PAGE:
Striking a chord with sufferers of dementia

thisisoxfordshire: Specially-trained Live Music Now musicians Dan Walsh, left, and Nic Zuppardi, of The Absentees, are playing interactive concerts at the Longlands Care Home to residents as part of a 10-week study into dementia to gauge reactions to the live music Specially-trained Live Music Now musicians Dan Walsh, left, and Nic Zuppardi, of The Absentees, are playing interactive concerts at the Longlands Care Home to residents as part of a 10-week study into dementia to gauge reactions to the live music

RESEARCHERS have launched a new study to see what effect live music has on dementia sufferers.

Residents from Longlands Care Home in Blackbird Leys were given tambourines and instruments in the first session of a 10-week study run by the University of Essex and Live Music Now.

The research, run by Dr Murray Griffin and Dr Louise Marsland, of the University of Essex Ageing and Assisted Living Network, will measure the residents’ reactions to the music such as how long they smile, how much they laugh and how they join in.

Care Home teams will be interviewed throughout the study to find out how residents enjoyed the live concerts.

Lead Investigator Murray Griffin said: “While the use of music in the treatment of dementia is well researched, none has used observation of aspects of engagement via video recording before, during and after interactive music sessions provided by highly talented young professional musicians.’’ Live Music Now musicians Dan Walsh and Nic Zuppardi of The Absentees took to the stage on Tuesday to put on performances for 27 residents at the Orders of St John Care Trust (OSJCT) Care Home in Balfour Road.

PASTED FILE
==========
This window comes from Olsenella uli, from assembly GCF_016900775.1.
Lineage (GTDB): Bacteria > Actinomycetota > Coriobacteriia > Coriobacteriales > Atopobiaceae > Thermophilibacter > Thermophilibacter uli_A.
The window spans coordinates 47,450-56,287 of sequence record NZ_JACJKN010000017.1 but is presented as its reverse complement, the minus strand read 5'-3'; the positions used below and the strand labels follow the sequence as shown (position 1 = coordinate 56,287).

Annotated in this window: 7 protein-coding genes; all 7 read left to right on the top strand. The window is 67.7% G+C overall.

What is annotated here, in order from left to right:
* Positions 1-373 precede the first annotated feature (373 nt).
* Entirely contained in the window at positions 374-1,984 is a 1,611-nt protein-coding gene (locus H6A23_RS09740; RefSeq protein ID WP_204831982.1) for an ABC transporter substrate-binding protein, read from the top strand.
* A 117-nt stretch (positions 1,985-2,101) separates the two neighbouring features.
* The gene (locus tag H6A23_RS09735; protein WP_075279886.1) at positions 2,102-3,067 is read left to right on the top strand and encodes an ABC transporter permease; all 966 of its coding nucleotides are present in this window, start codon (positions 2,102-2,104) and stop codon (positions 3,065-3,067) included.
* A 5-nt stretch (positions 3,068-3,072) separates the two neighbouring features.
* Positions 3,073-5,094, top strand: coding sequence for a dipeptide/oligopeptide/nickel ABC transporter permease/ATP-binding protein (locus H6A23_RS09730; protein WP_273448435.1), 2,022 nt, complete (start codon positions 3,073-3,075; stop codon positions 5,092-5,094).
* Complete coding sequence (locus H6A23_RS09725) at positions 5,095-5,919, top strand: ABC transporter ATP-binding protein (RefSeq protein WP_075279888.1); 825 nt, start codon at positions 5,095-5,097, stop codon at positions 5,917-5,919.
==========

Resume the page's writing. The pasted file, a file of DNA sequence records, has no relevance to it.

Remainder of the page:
They will deliver live interactive concerts during their 10 weeks as musicians-in-residence at the care home.

Resident Ellen Thomas, 82, said: “We loved having them in. The musicians play really well. I am looking forward to seeing them again next week.”

Joyce Nagle, 82, said: “They were absolutely brilliant.’’ Family liaison co-ordinator Luciano Thomas said: “What we observed in terms of the music was really promising.’’ The strategic director for wellbeing at Live Music Now, Douglas Noble, said: “This important study will help to support the growing case for live music as a significant contributor to older peoples’ health and wellbeing.”

Principal consultant for research and innovation at OSJCT, Victoria Elliot, said: “Across our 71 homes, home managers and care teams recognise the positive impact live music can have upon residents and particularly those with the most profound of dementias.”

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